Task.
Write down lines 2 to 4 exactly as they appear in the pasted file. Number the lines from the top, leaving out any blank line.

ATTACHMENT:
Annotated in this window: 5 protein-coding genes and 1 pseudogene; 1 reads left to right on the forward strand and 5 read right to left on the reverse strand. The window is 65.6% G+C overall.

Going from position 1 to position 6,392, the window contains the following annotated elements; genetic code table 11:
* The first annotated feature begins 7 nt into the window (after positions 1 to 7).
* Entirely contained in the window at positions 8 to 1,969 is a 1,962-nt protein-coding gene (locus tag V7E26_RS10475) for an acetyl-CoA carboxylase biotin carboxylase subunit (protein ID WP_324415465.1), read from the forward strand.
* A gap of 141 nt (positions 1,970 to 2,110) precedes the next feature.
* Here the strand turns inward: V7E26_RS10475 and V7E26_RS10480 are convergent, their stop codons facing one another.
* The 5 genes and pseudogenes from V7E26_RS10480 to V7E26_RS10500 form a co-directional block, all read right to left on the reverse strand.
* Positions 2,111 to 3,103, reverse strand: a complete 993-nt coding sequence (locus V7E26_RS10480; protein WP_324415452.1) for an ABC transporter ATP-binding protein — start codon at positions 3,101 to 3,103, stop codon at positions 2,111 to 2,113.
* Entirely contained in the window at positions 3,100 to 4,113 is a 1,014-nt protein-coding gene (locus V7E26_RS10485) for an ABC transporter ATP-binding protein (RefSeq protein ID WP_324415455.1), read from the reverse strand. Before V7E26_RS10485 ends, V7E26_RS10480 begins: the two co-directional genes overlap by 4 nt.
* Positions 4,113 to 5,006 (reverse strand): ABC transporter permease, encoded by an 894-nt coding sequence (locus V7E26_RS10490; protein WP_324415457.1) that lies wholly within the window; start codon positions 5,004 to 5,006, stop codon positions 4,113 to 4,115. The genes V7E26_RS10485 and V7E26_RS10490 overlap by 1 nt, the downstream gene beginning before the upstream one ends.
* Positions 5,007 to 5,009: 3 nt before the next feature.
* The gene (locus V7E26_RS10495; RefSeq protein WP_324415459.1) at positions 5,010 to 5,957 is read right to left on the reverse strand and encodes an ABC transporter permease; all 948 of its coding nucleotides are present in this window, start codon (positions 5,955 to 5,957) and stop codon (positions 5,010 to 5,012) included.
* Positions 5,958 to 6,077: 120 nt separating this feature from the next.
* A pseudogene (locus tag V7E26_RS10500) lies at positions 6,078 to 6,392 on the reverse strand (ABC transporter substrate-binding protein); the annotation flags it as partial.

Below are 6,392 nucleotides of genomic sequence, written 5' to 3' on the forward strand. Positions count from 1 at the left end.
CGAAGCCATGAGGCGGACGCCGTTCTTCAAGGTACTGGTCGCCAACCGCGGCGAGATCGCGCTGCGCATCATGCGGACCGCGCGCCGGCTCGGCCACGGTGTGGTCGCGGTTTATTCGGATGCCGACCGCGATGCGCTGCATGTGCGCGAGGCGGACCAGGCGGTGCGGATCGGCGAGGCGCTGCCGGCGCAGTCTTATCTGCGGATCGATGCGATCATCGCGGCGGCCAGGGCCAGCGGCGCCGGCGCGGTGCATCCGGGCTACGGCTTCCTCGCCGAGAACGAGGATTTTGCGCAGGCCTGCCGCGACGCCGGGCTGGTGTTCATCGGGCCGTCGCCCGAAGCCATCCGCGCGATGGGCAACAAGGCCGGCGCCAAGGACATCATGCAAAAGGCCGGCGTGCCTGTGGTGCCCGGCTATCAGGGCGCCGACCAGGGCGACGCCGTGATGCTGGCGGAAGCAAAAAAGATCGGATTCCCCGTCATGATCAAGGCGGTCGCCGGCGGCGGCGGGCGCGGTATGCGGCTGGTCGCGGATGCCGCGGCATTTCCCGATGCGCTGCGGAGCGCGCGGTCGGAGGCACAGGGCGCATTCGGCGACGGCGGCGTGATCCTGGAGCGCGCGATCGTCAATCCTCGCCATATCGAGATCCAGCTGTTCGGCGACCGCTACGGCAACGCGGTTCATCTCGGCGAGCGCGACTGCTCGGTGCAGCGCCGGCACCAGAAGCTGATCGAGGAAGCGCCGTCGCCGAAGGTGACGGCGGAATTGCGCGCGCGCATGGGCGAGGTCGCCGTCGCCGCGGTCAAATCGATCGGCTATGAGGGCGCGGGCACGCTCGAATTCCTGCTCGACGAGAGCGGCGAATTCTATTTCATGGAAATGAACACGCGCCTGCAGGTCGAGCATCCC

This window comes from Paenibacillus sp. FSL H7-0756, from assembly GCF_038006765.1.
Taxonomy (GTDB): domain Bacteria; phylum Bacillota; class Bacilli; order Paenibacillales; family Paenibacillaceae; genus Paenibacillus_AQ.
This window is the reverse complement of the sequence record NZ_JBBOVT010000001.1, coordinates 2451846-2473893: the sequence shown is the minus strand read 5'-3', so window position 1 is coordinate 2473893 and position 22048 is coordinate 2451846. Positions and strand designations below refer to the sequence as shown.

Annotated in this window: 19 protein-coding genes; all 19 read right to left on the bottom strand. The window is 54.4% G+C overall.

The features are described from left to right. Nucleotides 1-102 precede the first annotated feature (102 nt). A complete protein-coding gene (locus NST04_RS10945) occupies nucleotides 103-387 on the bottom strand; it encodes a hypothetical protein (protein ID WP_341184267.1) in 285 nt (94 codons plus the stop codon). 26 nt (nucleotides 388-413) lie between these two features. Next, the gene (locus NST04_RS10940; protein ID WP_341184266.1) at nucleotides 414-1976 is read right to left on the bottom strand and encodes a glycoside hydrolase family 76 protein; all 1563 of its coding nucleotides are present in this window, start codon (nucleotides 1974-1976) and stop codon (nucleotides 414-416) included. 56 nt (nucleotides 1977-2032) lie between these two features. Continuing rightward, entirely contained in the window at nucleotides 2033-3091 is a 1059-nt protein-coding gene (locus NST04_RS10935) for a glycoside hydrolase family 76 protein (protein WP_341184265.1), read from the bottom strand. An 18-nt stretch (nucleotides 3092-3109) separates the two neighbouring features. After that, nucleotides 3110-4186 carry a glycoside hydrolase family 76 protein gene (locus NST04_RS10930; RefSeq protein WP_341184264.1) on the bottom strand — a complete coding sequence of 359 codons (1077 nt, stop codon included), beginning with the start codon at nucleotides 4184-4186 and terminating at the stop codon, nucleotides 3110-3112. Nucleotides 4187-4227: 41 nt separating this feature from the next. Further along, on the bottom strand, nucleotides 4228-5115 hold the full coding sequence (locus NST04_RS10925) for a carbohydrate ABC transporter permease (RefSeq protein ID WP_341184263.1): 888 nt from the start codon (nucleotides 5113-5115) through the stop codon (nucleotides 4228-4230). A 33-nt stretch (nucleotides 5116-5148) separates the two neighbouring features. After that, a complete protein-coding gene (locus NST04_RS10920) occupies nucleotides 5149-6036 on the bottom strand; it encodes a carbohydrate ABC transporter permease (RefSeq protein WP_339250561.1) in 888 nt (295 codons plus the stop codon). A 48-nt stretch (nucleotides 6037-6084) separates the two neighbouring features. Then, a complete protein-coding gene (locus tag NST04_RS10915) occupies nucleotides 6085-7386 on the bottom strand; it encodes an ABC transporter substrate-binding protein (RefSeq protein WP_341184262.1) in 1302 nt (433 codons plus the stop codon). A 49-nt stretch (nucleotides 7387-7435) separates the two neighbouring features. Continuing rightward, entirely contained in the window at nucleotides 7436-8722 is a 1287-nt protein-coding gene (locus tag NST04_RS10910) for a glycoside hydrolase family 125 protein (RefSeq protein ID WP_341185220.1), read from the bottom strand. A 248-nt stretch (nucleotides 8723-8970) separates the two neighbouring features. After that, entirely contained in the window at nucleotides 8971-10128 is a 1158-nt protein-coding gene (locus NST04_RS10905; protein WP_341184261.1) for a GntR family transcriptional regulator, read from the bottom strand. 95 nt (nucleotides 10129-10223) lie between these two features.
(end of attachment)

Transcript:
Going from position 1 to position 6,392, the window contains the following annotated elements; genetic code table 11:
* The first annotated feature begins 7 nt into the window (after positions 1 to 7).
* Entirely contained in the window at positions 8 to 1,969 is a 1,962-nt protein-coding gene (locus tag V7E26_RS10475) for an acetyl-CoA carboxylase biotin carboxylase subunit (protein ID WP_324415465.1), read from the forward strand.